Otherwise, what you see is what you get. The RX has reasonable, but not class-leading, ground clearance and a conventional part-time dualrange 4x4 system.

The automatic gearbox also makes for easy paddock driving in both high and
low range.


Somewhat surprisingly, the leaf spring RX has the same gross vehicle mass (2,910kg), gross combined mass, 3,500kg tow rating, and towball download ratings as the coil spring Navaras, which make up the rest of the Navara dual-cab

Without a towbar fitted we couldn’t conduct a tow test, but we did test it for load carrying by putting 800kg of stock feed on a pallet in the back.

That sort of load is effectively a maximum working payload for the Navara as, once you have 800kg in the back and a driver and passenger aboard, most of the theoretical 1,027kg payload is soaked up.

Add a towbar and a bullbar and you’d be at or slightly over maximum payload.
With the 800kg in the tray the RX dropped 80mm at the rear axle line and came up 25mm at the front axle line, which is slightly better result than a coil sprung Navara, but still a more severe attitude change than best load-carrying utes.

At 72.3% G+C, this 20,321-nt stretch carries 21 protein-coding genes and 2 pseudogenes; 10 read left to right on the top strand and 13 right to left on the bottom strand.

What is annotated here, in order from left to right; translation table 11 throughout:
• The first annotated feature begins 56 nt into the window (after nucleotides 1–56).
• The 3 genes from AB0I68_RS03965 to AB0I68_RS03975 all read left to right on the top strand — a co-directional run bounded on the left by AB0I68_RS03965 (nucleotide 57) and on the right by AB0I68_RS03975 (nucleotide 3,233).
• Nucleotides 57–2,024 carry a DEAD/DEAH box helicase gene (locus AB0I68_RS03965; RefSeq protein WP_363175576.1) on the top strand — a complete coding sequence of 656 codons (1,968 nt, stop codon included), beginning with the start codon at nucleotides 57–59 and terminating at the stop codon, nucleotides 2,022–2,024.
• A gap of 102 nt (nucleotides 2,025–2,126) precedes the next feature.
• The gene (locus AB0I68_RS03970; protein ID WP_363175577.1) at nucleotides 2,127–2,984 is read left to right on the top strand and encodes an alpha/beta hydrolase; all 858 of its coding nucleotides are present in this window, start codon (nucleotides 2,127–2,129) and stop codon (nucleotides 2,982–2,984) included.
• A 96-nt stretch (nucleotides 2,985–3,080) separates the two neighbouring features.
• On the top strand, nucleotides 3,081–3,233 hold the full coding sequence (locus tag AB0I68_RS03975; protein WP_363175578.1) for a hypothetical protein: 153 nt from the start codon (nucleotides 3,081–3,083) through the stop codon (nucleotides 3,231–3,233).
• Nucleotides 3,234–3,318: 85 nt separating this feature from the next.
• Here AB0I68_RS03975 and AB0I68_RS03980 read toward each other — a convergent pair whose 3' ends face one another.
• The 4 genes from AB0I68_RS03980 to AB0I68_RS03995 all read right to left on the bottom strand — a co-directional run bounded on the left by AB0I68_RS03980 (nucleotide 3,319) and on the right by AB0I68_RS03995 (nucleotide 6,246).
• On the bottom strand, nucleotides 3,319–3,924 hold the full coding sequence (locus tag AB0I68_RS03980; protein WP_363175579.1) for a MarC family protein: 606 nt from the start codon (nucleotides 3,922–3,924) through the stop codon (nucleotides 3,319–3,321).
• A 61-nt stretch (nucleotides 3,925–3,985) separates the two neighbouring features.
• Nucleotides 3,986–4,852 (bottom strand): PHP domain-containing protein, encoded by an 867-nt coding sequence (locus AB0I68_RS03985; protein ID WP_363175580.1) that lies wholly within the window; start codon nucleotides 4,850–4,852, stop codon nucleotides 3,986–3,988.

On the road, the RX carried the load reasonably well but still felt a little light in the steering and did bottom out to the bump stops at the rear over bigger road irregularities.

But it’s still much better with 800kg on board than the coil sprung Navara was in its first iteration and still generally more solid feeling than the latest iteration coil
sprung Navaras, without being up with the likes of Ranger or Amarok.

Power-wise too the RX felt the extra weight, but not to any great detriment.

fUntitled-1.jpgThe leaf spring Navara only comes as a cab-chassis, hence the tray, although it shouldn’t be hard to pick up a factory tub. With its steel wheels, lack of sidesteps and its work tray, this is definitely a work rather than family ute.